Peek into this diary of an aluminum can as it goes on a journey from inside a bauxite rock, to the manufacturing line, to the store shelf, to a display on a bookshelf, to a garbage can, and finally to a recycling plant where it emerges into its new life…as a baseball bat! This 8×8 paperback storybook is told from the point of view of an enthusiastic aluminum can.
Attractive color illustrations and easy-to-follow text combine to present factual information that younger boys and girls will readily absorb and understand. The Three R�s: Reuse, Reduce, Recycle is one in a series of four entertaining What Do You Know About? books, for very young children. It describes the ways in which kids and their families can avoid waste and be environmentally conscious.
Join Luke on his journey to protect what he loves with this engaging children’s picture book about sustainability and acting green. After noticing the damage caused to the environment and animals due to trash and waste, Luke decides to take action. He believes he can have a big impact on the world around him and invites his readers to join him! Using his phrase, ‘Not for me, please!’ Luke role models how children can harness their inner super-hero and help protect the environment.
Explaining the difference between biodegradable and non-biodegradable garbage, Young Discoverers: Garbage and Recycling by Rosie Harlow and Sally Morgan shows how glass, metal, and wool can be easily recycled. How Can I Help? boxes give suggestions for the young environmentalist who wants to recycle at home.
Waste is one of the planet’s last great resource frontiers. From furniture made from up-cycled wood to gold extracted from computer circuit boards, artisans and multinational corporations alike are finding ways to profit from waste while diverting materials from overcrowded landfills. Yet beyond these benefits, this “new” resource still poses serious risks to human health and the environment.
Human Footprint: Everything You Will Eat, Use, Wear, Buy, and Throw Out in Your Lifetime (National Geographic Kids) (2011)
What is your human footprint? Well, it’s 13,056 pints of milk, 28,433 showers, 12,888 oranges, 14,518 candy bars, and $52,972 worth of clothes, all in one lifetime. Makes you want to step more lightly on the planet! Perfectly timed for Earth Day, this book doesn’t preach or judge, but simply shows kids—in an exciting, visual way—how humans interact with the environment and how we can lessen our impact.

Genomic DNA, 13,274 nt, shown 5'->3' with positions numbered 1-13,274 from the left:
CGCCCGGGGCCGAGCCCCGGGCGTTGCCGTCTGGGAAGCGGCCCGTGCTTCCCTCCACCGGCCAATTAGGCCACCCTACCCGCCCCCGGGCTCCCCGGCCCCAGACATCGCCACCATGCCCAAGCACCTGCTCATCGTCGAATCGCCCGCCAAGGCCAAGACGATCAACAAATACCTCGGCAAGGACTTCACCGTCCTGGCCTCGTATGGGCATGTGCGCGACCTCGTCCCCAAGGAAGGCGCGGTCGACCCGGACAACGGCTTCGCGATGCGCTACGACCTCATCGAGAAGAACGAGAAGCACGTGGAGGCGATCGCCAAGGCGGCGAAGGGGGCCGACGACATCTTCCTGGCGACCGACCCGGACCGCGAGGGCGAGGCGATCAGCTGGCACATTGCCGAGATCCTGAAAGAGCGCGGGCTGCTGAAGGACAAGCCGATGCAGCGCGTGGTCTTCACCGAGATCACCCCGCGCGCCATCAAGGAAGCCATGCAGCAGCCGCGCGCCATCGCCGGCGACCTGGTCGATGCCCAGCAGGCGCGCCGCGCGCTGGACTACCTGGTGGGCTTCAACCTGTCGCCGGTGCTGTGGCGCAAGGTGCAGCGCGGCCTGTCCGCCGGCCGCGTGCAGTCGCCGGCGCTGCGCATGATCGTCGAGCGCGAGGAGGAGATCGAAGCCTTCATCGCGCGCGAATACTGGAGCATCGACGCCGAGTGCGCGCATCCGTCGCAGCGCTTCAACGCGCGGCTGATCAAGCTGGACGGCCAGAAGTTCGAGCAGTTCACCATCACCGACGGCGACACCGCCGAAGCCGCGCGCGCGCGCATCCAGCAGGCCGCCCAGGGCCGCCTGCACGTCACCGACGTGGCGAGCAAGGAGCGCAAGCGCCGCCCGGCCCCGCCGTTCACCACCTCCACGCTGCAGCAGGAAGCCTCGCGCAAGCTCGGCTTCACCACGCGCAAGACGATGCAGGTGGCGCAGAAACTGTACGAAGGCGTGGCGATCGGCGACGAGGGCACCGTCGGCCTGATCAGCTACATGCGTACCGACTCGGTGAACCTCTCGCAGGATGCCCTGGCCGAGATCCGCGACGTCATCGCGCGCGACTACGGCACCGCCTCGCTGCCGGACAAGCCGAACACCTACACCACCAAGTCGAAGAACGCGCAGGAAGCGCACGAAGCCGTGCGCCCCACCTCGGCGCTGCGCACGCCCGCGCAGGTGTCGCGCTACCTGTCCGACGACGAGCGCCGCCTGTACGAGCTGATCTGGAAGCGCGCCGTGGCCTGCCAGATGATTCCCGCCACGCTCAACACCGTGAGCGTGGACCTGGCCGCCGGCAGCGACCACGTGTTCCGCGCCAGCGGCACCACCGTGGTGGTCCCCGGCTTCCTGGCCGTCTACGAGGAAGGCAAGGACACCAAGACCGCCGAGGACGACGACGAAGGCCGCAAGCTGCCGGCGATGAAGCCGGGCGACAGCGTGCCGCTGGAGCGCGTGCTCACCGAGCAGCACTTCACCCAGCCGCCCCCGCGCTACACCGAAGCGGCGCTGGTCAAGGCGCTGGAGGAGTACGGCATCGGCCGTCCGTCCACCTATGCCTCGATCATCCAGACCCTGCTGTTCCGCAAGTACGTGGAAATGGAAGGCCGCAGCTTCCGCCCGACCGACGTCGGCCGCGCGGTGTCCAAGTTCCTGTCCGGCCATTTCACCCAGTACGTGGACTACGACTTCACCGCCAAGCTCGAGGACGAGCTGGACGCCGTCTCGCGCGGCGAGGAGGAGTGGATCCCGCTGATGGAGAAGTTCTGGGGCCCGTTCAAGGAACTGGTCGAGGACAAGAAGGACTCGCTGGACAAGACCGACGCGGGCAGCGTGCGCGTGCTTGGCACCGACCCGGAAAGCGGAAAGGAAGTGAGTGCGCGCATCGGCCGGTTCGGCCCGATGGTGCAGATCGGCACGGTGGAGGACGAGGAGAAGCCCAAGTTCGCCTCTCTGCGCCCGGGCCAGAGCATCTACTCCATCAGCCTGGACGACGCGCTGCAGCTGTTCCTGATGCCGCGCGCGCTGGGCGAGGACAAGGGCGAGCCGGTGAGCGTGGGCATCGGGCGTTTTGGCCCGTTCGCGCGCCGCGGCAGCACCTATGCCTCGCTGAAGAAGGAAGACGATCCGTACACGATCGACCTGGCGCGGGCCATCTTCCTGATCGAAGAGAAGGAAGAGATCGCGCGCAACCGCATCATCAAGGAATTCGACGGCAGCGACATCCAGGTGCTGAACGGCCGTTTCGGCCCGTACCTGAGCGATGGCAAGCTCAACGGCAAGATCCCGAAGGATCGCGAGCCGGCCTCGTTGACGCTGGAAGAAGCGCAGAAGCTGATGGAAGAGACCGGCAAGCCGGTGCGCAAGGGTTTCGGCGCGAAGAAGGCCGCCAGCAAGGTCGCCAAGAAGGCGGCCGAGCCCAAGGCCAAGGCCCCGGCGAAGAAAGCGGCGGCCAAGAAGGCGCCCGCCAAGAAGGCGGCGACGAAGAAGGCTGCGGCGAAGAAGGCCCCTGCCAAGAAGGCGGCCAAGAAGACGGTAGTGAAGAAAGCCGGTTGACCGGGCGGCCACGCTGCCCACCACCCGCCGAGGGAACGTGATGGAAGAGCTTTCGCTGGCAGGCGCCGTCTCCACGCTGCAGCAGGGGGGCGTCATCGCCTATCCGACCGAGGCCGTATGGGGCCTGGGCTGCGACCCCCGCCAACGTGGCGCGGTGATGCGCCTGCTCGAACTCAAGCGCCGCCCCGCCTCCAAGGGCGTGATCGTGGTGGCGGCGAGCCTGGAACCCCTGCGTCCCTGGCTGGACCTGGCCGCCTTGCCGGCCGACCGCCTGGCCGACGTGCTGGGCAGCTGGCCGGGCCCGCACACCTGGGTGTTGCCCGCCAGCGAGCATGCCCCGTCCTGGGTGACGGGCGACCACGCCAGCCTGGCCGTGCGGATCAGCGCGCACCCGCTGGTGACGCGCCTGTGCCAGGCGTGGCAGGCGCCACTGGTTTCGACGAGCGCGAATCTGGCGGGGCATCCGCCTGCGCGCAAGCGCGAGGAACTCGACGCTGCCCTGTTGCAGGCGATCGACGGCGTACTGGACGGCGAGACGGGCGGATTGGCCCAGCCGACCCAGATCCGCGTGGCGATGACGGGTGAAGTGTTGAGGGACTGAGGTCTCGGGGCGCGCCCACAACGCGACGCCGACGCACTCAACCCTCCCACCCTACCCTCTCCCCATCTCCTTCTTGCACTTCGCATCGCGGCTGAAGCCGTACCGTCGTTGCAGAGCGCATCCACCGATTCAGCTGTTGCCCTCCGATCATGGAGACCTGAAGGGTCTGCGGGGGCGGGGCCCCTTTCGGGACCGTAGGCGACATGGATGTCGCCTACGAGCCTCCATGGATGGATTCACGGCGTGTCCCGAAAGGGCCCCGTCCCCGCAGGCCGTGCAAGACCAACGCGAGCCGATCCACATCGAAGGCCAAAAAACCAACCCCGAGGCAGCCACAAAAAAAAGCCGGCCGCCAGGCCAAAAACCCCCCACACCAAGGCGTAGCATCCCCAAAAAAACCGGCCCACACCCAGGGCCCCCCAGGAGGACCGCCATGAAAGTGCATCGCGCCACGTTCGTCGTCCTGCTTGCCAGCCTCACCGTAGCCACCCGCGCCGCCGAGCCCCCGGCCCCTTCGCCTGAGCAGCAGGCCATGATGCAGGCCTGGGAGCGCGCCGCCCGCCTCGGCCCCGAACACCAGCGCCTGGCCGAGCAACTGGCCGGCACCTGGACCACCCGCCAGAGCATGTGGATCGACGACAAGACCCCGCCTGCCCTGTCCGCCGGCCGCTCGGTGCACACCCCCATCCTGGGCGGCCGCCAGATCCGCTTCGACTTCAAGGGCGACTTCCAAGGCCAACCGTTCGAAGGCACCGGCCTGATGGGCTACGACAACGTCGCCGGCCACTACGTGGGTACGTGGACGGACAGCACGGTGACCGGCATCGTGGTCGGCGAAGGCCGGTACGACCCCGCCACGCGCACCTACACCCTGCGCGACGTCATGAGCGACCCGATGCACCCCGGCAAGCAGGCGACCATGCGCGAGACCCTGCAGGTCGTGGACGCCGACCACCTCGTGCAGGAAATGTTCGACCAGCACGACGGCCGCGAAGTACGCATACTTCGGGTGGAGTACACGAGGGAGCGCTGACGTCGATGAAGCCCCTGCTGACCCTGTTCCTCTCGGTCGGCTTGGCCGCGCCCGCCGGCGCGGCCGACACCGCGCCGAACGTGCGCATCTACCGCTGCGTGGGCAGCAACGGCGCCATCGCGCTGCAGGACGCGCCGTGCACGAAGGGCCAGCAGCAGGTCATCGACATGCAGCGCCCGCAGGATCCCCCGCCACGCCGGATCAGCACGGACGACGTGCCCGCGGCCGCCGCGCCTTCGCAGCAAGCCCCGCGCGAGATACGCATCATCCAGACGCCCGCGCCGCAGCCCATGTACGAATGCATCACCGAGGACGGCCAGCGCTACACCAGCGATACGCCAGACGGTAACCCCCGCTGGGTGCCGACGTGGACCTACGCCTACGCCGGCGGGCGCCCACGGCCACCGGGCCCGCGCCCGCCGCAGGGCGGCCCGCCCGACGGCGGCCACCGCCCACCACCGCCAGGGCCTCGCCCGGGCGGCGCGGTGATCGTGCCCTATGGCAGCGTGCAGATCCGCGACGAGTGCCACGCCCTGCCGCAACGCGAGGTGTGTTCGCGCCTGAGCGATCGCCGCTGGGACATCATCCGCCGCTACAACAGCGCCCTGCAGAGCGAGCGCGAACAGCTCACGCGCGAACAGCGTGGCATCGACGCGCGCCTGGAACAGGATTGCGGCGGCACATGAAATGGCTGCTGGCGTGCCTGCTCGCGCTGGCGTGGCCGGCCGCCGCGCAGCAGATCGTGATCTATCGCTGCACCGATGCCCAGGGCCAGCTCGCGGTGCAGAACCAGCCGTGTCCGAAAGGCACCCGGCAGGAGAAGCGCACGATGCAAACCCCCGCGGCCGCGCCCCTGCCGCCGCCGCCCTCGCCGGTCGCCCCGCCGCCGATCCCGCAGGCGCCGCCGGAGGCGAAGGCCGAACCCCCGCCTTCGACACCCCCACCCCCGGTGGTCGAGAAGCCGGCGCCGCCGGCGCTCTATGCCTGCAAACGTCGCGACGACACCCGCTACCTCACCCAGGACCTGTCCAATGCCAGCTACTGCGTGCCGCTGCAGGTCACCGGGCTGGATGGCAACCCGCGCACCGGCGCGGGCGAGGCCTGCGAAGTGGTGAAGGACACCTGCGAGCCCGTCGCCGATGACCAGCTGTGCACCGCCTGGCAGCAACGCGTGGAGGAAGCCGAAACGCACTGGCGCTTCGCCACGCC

Best Recycling Books to Read
We highly recommend you to buy all paper or e-books in a legal way, for example, on Amazon. But sometimes it might be a need to dig deeper beyond the shiny book cover. Before making a purchase, you can visit resources like Library Genesis and download some recycling books mentioned below at your own risk. Once again, we do not host any illegal or copyrighted files, but simply give our visitors a choice and hope they will make a wise decision.
Electronic Waste: Recycling and Reprocessing for a Sustainable Future
Author(s): Maria E. Holuszko (editor), Amit Kumar (editor), Denise C. R. Espinosa (editor)
ID: 3309001, Publisher: Wiley, Year: 2022, Size: 7 Mb, Format: pdf
Additive Manufacturing for Plastic Recycling: Efforts in Boosting a Circular Economy
Author(s): Rupinder Singh, Ranvijay Kumar
ID: 3375240, Publisher: CRC Press, Year: 2022, Size: 36 Mb, Format: pdf
Recent Advances in Recycling Engineering: Proceedings of the International Conference on Advances and Innovations in Recycling Engineering (AIR-2021)
Author(s): N. A. Siddiqui, Akmalov Shamshodbek Baxtiyarovich, Abhishek Nandan, Prasenjit Mondal
ID: 3378309, Publisher: Springer, Year: 2022, Size: 10 Mb, Format: pdf
Please note that this booklist is not errorless. Some books are absolutely chart-busters according to Los Angeles Times, others are drafted by unknown authors. On top of that, you can always find additional tutorials and courses on Coursera, Udemy or edX, for example. Are there any other relevant resources you could recommend? Leave a comment if you have any feedback on the list.